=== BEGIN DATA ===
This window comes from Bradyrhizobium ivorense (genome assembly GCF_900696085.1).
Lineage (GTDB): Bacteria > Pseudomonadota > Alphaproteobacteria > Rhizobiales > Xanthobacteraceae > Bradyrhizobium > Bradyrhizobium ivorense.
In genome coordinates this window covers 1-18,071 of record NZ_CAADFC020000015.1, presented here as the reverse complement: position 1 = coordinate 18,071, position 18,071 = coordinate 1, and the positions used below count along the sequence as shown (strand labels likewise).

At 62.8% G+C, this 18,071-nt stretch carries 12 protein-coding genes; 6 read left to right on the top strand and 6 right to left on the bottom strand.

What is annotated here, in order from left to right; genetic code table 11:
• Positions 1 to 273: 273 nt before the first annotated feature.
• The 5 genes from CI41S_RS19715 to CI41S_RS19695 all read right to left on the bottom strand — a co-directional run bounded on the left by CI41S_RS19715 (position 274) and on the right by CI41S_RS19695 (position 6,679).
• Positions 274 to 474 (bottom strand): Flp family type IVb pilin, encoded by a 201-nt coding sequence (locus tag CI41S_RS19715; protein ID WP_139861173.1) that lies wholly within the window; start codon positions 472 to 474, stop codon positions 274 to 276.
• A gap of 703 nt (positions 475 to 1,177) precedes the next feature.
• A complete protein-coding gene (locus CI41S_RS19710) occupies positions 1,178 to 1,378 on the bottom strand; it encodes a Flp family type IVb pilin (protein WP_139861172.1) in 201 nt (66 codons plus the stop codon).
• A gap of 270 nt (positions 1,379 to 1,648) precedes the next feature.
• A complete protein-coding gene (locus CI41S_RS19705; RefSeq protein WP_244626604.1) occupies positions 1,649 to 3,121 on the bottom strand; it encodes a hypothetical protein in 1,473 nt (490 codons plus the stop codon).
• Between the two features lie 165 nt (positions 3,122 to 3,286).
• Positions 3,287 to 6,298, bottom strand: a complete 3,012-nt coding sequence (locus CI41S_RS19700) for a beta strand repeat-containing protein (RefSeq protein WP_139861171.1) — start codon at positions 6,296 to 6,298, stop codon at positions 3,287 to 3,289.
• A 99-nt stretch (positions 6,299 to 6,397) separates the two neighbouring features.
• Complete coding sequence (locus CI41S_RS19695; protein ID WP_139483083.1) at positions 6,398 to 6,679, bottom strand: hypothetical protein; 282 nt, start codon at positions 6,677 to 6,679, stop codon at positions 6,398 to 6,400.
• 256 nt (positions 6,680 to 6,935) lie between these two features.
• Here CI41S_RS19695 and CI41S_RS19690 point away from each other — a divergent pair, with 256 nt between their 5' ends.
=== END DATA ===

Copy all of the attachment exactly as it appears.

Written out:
This window comes from Bradyrhizobium ivorense (genome assembly GCF_900696085.1).
Lineage (GTDB): Bacteria > Pseudomonadota > Alphaproteobacteria > Rhizobiales > Xanthobacteraceae > Bradyrhizobium > Bradyrhizobium ivorense.
In genome coordinates this window covers 1-18,071 of record NZ_CAADFC020000015.1, presented here as the reverse complement: position 1 = coordinate 18,071, position 18,071 = coordinate 1, and the positions used below count along the sequence as shown (strand labels likewise).

At 62.8% G+C, this 18,071-nt stretch carries 12 protein-coding genes; 6 read left to right on the top strand and 6 right to left on the bottom strand.

What is annotated here, in order from left to right; genetic code table 11:
• Positions 1 to 273: 273 nt before the first annotated feature.
• The 5 genes from CI41S_RS19715 to CI41S_RS19695 all read right to left on the bottom strand — a co-directional run bounded on the left by CI41S_RS19715 (position 274) and on the right by CI41S_RS19695 (position 6,679).
• Positions 274 to 474 (bottom strand): Flp family type IVb pilin, encoded by a 201-nt coding sequence (locus tag CI41S_RS19715; protein ID WP_139861173.1) that lies wholly within the window; start codon positions 472 to 474, stop codon positions 274 to 276.
• A gap of 703 nt (positions 475 to 1,177) precedes the next feature.
• A complete protein-coding gene (locus CI41S_RS19710) occupies positions 1,178 to 1,378 on the bottom strand; it encodes a Flp family type IVb pilin (protein WP_139861172.1) in 201 nt (66 codons plus the stop codon).
• A gap of 270 nt (positions 1,379 to 1,648) precedes the next feature.
• A complete protein-coding gene (locus CI41S_RS19705; RefSeq protein WP_244626604.1) occupies positions 1,649 to 3,121 on the bottom strand; it encodes a hypothetical protein in 1,473 nt (490 codons plus the stop codon).
• Between the two features lie 165 nt (positions 3,122 to 3,286).
• Positions 3,287 to 6,298, bottom strand: a complete 3,012-nt coding sequence (locus CI41S_RS19700) for a beta strand repeat-containing protein (RefSeq protein WP_139861171.1) — start codon at positions 6,296 to 6,298, stop codon at positions 3,287 to 3,289.
• A 99-nt stretch (positions 6,299 to 6,397) separates the two neighbouring features.
• Complete coding sequence (locus CI41S_RS19695; protein ID WP_139483083.1) at positions 6,398 to 6,679, bottom strand: hypothetical protein; 282 nt, start codon at positions 6,677 to 6,679, stop codon at positions 6,398 to 6,400.
• 256 nt (positions 6,680 to 6,935) lie between these two features.
• Here CI41S_RS19695 and CI41S_RS19690 point away from each other — a divergent pair, with 256 nt between their 5' ends.